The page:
“When a tiny fish shoots into view wearing a round blue topper (which happens to fit him perfectly), trouble could be following close behind. So it’s a good thing that enormous fish won’t wake up. And even if he does, it’s not like he’ll ever know what happened…”

Alligator Pie by Dennis Lee, illustrated by Frank Newfeld

Alligator Pie, which remains the classic Canadian bedtime book, is written as if Mother Goose had the Latin name Branta canadensis, from William Lyon Mackenzie King, who “loved his mother like anything,” to Trois-Rivières, which, of course, rhymes with “eat you hair.”

Red Is Best by Kathy Stinson, illustrated by Robin Baird Lewis

“Young Kelly’s mom doesn’t understand about red. Sure, the brown mittens are warmer, but the red mitts make better snowballs. And the red boots aren’t just for rain; they take bigger steps in any weather. And, yes, a red cup does make a difference…juice just doesn’t taste as good in a green one. No doubt about it, red is best.”

Cover of Virginia Wolf in 50 Must-Read Canadian Children's and YA Books | BookRiot.comVirginia Wolf by Kyo Maclear, illustrated by Isabelle Arsenault

“Vanessa’s sister, Virginia, is in a “wolfish” mood—growling, howling and acting very strange. It’s a funk so fierce, the whole household feels topsy-turvy. Vanessa tries everything she can think of to cheer her up, but nothing seems to work. Then Virginia tells Vanessa about an imaginary, perfect place called Bloomsberry. Armed with an idea, Vanessa begins to paint Bloomsberry on the bedroom walls, transforming them into a beautiful garden complete with a ladder and swing so that what was down could climb up. Before long, Virginia, too, has picked up a brush and undergoes a surprising transformation of her own.”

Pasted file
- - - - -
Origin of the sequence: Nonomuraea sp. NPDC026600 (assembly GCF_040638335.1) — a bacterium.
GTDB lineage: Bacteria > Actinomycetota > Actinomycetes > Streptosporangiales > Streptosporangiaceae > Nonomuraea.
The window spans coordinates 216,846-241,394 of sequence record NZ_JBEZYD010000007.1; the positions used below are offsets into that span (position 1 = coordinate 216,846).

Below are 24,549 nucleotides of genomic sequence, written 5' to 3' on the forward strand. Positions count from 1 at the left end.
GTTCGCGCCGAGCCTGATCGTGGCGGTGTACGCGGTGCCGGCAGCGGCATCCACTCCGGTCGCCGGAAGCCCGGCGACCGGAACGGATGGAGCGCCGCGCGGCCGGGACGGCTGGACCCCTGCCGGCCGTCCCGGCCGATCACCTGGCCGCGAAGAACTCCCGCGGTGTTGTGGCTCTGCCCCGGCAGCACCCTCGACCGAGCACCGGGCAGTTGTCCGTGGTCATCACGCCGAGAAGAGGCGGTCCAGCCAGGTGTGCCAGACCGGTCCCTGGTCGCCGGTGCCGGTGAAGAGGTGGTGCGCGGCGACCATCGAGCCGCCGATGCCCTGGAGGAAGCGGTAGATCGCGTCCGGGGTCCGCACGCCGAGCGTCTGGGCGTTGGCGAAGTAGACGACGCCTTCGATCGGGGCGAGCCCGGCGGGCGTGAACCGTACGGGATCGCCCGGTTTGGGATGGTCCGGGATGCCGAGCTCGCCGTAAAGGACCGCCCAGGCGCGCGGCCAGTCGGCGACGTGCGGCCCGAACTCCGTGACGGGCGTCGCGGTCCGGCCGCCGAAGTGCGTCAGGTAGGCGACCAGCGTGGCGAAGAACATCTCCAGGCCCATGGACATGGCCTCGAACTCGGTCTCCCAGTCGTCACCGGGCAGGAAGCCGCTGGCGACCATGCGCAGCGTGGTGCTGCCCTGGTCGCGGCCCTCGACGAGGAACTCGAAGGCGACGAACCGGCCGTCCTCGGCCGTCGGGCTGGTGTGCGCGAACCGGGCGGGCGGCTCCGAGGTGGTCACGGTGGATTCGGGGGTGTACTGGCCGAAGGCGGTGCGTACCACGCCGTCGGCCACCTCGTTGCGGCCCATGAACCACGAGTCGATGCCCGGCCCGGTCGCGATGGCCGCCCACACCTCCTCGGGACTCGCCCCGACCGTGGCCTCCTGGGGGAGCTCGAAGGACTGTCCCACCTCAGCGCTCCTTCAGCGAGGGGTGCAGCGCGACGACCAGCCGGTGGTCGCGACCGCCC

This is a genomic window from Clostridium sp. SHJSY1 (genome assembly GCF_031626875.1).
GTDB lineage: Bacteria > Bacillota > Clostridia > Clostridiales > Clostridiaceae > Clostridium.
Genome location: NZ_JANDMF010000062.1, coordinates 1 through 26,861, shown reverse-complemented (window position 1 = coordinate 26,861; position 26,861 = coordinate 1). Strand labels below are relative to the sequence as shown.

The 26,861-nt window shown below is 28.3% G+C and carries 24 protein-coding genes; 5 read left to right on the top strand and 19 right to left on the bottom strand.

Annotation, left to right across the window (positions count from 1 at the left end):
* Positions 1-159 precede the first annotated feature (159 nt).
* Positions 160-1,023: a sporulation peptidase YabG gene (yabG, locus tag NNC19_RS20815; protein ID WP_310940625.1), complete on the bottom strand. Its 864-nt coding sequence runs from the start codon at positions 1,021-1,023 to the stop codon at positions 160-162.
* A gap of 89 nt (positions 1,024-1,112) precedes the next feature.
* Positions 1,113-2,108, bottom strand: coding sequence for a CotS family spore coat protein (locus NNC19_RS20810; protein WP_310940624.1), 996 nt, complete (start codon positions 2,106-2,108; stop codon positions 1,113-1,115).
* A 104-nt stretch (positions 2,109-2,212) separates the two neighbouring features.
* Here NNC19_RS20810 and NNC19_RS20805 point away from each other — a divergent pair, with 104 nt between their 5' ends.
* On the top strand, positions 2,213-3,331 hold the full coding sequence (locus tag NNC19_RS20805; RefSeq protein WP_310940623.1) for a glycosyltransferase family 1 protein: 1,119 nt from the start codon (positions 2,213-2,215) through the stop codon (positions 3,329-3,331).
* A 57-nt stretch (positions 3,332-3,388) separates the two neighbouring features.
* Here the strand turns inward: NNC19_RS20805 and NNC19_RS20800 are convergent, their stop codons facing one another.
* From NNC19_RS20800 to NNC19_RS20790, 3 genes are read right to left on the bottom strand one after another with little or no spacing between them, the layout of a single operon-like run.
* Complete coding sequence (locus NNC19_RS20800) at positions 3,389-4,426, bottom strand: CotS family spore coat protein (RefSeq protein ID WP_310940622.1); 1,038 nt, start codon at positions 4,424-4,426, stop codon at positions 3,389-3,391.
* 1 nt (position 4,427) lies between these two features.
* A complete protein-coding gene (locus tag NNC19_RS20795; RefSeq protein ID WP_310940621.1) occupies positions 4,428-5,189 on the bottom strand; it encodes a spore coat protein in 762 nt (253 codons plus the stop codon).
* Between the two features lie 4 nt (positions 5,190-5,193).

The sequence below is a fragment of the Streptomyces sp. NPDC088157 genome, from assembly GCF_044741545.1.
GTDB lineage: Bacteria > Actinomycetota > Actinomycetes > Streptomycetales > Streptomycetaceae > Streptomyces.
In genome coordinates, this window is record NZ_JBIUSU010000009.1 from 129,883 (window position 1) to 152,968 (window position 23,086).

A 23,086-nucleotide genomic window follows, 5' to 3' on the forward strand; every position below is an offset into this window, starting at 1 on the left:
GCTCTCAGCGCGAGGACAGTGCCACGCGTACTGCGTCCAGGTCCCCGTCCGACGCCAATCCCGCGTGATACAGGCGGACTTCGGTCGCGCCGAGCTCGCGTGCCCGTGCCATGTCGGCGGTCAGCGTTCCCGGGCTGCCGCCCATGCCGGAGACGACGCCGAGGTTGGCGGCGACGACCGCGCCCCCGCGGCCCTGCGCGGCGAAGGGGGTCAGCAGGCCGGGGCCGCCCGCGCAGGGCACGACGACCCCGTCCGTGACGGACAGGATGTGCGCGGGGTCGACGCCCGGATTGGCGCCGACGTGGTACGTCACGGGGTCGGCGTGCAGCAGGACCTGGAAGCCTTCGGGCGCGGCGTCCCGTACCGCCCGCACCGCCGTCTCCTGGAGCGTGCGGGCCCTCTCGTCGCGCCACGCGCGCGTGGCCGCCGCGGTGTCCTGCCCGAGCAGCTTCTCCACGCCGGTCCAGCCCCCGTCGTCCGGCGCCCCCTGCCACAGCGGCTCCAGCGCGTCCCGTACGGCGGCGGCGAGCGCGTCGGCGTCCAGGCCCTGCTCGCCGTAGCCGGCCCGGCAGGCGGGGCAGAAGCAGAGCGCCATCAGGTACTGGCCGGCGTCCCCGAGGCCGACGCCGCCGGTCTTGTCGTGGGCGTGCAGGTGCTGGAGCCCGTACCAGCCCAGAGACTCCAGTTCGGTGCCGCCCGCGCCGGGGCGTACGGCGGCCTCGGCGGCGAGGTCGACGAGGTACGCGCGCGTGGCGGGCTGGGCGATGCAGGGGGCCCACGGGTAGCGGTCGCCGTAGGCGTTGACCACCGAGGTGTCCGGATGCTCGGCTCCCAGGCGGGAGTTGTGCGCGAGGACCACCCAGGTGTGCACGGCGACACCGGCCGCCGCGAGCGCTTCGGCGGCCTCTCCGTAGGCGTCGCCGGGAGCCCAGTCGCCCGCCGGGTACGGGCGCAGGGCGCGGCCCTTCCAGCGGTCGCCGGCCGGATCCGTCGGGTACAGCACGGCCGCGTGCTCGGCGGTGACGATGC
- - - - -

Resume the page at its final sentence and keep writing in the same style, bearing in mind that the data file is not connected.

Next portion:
ABC of Canada by Kim Bellefontaine, illustrated by Per-Henrik Gurth

“From Arctic to Zamboni, kids can follow the alphabet on a colorful tour across Canada. On their journey, they’ll visit Canadian landmarks, including Jasper National Park and Peggy’s Cove. They’ll also meet friendly characters enjoying Canadian pastimes, such as riding in the Calgary Stampede, playing hockey and watching the Northern Lights. Vivid illustrations and simple language guarantee that even the youngest traveler will enjoy this trip!”

Sing a Song of Mother Goose by Barbara Reid

“An illustrated collection of Mother Goose nursery rhymes, including Georgie Porgie, Baa, Baa, Black Sheep, Little Boy Blue, and Old Mother Hubbard.”

M is for Maple: A Canadian Alphabet by Mike Ulmer, illustrated by Melanie Rose

“Whether sharing the stories of Anne of Green Gables and Terry Fox, or revealing Canada’s importance in growing grain that feeds the world, “M is for Maple” is a shining tribute to Canada. From British Columbia to Newfoundland, this Canadian alphabet book shares our nation’s symbols, history, people and culture. In clever rhymes and informative text, author Mike Ulmer shares the unique details of Canada. Illustrator Melanie Rose has captured the beauty and splendor of Canada, from the Northern Lights to brave Mounties and the beautiful cities of Toronto, Victoria, and Quebec.”

Cover of My Heart Fills with Happiness by Monique Gray Smith in 50 Must-Read Canadian Children's and YA Books | BookRiot.comMy Heart Fills with Happiness by Monique Gray Smith, illustrated by Julie Flett

“The sun on your face. The smell of warm bannock baking in the oven. Holding the hand of someone you love. What fills your heart with happiness? This beautiful board book, with illustrations from celebrated artist Julie Flett, serves as a reminder for little ones and adults alike to reflect on and cherish the moments in life that bring us joy.”

Town Is By the Sea by Joanne Schwartz, illustrated by Sydney Smith

“A young boy wakes up to the sound of the sea, visits his grandfather’s grave after lunch and comes home to a simple family dinner with his family, but all the while his mind strays to his father digging for coal deep down under the sea. Stunning illustrations by Sydney Smith, the award-winning illustrator of Sidewalk Flowers, show the striking contrast between a sparkling seaside day and the darkness underground where the miners dig.”

The Darkest Dark by Chris Hadfield, illustrated by the Fan Brothers